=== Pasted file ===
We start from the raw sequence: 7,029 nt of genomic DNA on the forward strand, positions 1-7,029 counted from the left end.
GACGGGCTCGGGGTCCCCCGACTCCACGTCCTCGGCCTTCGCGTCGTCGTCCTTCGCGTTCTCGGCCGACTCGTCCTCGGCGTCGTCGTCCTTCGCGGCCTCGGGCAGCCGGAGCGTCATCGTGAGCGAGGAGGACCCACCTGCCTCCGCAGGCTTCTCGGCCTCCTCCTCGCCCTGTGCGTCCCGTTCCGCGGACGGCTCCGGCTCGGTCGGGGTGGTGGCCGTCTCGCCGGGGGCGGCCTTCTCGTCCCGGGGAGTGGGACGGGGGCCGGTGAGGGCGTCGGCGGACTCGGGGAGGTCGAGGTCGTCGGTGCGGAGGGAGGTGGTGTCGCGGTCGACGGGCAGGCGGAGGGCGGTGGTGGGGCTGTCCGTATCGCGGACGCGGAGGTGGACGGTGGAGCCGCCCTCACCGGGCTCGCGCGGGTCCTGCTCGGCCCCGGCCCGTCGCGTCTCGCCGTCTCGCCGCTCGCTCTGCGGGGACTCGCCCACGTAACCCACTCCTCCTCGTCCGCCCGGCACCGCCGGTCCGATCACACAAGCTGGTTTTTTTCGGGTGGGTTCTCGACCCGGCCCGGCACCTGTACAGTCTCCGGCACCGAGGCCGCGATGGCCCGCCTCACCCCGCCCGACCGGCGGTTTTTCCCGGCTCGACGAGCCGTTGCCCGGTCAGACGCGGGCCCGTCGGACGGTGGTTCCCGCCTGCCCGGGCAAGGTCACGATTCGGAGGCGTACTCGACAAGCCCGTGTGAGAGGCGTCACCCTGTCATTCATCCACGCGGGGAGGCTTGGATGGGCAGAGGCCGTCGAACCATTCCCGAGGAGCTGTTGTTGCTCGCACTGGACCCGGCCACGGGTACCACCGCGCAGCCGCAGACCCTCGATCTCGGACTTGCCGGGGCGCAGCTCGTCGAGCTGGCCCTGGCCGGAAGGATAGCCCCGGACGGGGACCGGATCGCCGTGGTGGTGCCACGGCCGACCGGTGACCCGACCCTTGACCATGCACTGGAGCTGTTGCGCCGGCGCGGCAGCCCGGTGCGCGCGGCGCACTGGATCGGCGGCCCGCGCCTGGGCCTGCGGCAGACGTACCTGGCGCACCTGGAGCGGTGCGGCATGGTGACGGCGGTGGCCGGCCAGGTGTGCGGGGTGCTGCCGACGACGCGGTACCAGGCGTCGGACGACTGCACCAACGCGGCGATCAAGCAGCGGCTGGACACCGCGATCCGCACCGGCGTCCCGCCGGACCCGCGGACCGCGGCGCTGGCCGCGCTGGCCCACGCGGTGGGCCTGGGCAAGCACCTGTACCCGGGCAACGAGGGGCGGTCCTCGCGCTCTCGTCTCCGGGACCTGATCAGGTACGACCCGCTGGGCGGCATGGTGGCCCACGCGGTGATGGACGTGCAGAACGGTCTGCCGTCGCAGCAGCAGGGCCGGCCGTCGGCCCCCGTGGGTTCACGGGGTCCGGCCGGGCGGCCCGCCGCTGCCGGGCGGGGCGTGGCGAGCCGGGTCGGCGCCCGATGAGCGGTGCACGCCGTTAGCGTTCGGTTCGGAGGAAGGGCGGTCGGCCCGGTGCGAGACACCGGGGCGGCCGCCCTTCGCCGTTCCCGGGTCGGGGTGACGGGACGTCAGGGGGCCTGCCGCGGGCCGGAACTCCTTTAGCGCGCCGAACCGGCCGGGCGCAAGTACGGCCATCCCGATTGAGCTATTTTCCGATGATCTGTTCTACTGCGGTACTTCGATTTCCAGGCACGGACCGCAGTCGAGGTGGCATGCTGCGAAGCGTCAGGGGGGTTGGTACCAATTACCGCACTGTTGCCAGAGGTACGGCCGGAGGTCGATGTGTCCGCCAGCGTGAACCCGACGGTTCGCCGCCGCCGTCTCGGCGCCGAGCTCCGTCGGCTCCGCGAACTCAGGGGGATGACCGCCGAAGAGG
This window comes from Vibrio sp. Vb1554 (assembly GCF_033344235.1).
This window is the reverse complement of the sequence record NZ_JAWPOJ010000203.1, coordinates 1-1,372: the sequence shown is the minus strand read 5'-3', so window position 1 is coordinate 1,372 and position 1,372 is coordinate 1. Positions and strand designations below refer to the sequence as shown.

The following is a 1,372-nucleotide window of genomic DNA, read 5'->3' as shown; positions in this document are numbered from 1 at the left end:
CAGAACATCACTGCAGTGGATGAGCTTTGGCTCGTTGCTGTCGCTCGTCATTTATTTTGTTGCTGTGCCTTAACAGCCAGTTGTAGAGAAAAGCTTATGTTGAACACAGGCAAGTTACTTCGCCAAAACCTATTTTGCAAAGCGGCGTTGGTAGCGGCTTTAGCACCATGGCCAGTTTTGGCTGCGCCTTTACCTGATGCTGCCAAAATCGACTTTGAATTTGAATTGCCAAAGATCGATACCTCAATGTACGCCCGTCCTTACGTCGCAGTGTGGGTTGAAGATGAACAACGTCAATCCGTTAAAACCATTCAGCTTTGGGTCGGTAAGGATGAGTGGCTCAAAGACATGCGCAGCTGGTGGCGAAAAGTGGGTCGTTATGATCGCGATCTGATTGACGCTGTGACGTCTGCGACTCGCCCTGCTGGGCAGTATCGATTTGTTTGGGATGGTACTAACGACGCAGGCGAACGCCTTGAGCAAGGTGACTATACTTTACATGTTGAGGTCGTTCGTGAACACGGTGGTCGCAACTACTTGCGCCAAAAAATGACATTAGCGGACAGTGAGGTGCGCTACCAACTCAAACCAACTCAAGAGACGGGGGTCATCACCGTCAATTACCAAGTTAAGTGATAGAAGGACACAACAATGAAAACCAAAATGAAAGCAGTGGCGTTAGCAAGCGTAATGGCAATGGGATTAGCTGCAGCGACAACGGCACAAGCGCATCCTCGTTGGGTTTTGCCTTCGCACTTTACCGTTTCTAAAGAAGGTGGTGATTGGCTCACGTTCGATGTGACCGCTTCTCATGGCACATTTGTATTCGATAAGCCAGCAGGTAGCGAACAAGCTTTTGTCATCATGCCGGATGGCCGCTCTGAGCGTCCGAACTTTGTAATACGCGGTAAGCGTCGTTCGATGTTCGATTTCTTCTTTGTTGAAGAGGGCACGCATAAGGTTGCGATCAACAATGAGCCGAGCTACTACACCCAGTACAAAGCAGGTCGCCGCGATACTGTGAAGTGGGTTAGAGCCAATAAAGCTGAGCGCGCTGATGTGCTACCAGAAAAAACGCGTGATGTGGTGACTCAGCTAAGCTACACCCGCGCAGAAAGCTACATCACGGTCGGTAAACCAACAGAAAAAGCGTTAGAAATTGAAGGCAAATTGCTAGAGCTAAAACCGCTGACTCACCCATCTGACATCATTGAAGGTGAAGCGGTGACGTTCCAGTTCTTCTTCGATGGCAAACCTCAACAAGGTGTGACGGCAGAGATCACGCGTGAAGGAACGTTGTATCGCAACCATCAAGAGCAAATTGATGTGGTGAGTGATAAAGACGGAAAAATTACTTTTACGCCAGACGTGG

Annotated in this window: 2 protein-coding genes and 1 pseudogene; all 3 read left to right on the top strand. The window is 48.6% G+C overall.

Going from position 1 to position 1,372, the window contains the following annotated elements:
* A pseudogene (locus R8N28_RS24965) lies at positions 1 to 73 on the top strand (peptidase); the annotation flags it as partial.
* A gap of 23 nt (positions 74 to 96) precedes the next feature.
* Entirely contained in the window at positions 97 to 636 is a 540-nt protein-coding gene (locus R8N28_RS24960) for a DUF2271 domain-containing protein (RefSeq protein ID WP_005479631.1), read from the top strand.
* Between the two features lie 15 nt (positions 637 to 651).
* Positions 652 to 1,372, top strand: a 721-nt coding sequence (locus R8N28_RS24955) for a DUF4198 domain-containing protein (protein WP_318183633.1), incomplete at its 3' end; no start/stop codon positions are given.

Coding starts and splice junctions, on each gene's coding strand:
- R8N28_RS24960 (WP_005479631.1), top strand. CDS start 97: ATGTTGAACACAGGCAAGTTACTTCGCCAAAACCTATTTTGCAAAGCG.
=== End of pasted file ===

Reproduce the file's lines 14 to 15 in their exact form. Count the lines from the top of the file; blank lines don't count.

Coding starts and splice junctions, on each gene's coding strand:
- R8N28_RS24960 (WP_005479631.1), top strand. CDS start 97: ATGTTGAACACAGGCAAGTTACTTCGCCAAAACCTATTTTGCAAAGCG.